Everything you should know about private browsing

In our series on privacy and security, we look at how Private Windows work and give you some tips on how to use private browsing.

Photo by Victoria Heath on Unsplash

Vivaldi tries hard to protect you but there are some things you can do to enhance your own security and privacy, and these will depend on what you are trying to achieve.

When using a shared computer for private activities, it is always best to have separate computer logins for each person. That way, one user cannot see what other users are doing, and cannot intentionally or accidentally install keyloggers or other spyware (unless they are an administrator) that affect other users. However, the reality is that users often share computer logins.

Private browsing to the rescue 

If you are sharing a computer login, you can use Vivaldi’s private browsing mode (File menu – New Private Window). This will try to minimize what it keeps stored on disk, so that very few traces are left of what you were browsing, once you close all private browsing windows. All private windows share the same session while they are open, so you need to close all of them to cause the session data to be deleted.

A Private Window in Vivaldi does not use the same cookie store or cache as for regular browsing. It does not store the history of addresses that you visit. It tries – as much as possible – to only store website cache files in memory instead of on disk so that disk scanning tools will not find residual traces of the files.

If you intentionally download something, that content cannot be protected. Downloads are downloads, whether they start in private browsing mode or not.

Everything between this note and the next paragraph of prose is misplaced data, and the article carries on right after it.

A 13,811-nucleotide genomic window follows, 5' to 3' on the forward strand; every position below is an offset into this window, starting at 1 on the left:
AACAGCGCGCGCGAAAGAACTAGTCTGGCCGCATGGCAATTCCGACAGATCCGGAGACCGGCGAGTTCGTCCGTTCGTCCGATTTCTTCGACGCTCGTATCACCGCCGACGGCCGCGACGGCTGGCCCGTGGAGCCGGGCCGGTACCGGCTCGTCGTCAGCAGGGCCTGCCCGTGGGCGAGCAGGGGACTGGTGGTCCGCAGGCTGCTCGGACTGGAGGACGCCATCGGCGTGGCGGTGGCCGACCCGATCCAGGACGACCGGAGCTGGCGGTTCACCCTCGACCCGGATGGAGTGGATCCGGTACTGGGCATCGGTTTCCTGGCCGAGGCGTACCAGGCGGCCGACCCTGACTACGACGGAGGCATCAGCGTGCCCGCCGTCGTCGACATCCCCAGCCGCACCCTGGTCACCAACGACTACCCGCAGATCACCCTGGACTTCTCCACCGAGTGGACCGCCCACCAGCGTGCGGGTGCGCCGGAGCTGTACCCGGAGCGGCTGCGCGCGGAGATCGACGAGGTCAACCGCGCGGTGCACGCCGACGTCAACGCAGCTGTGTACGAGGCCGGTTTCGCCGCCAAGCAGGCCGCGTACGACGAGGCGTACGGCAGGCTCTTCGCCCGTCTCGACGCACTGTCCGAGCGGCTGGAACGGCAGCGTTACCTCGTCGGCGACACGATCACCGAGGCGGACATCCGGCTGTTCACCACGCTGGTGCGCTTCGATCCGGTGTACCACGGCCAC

If you have forgotten to use private browsing mode, you can use Tools menu – Clear Private Data, to either delete all your browsing history, or just the history for a selected amount of time. Of course, this cannot remove traces from the disk so disk scanning tools may be able to find traces.

For longer-term protection from tracking cookies, you can use the various cookie controls in Settings – Privacy. “Ask websites not to track me” is a polite request to ask websites not to set tracking cookies. However, they can simply ignore it, and in most cases, the ones you might want to avoid will be the ones who do not respect your request for privacy. Blocking third-party cookies usually prevents tracking cookies from being used to monitor your browsing across multiple websites. However, it does occasionally cause a website not to work properly, if the website uses multiple domains for its content.

Using private browsing to avoid tracking  

Private browsing mode is really intended to protect your privacy from other users of your computer, but it can also be used to temporarily gain a little privacy from a website. Since it uses a separate cache, a separate cookie store and a separate local storage stores from regular browsing, it means that websites cannot use their normal tracking approaches, and to them, you appear to be a new user.

This is not perfect, because your IP address will still be the same. It’s also important not to log in to any website using the same login as you use in regular browsing mode, because this will immediately let them tie your private and regular browsing modes together by realizing that you are the same person. It would also mean that if the website keeps track of your browsing habits and allows them to be reviewed by you, then your browsing activities will leak back into regular browsing mode, and be visible to anyone else who uses your login.

Stay tuned for more tips in our series on privacy and security.

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Read more blog posts from the series:

Main photo by Victoria Heath on Unsplash.

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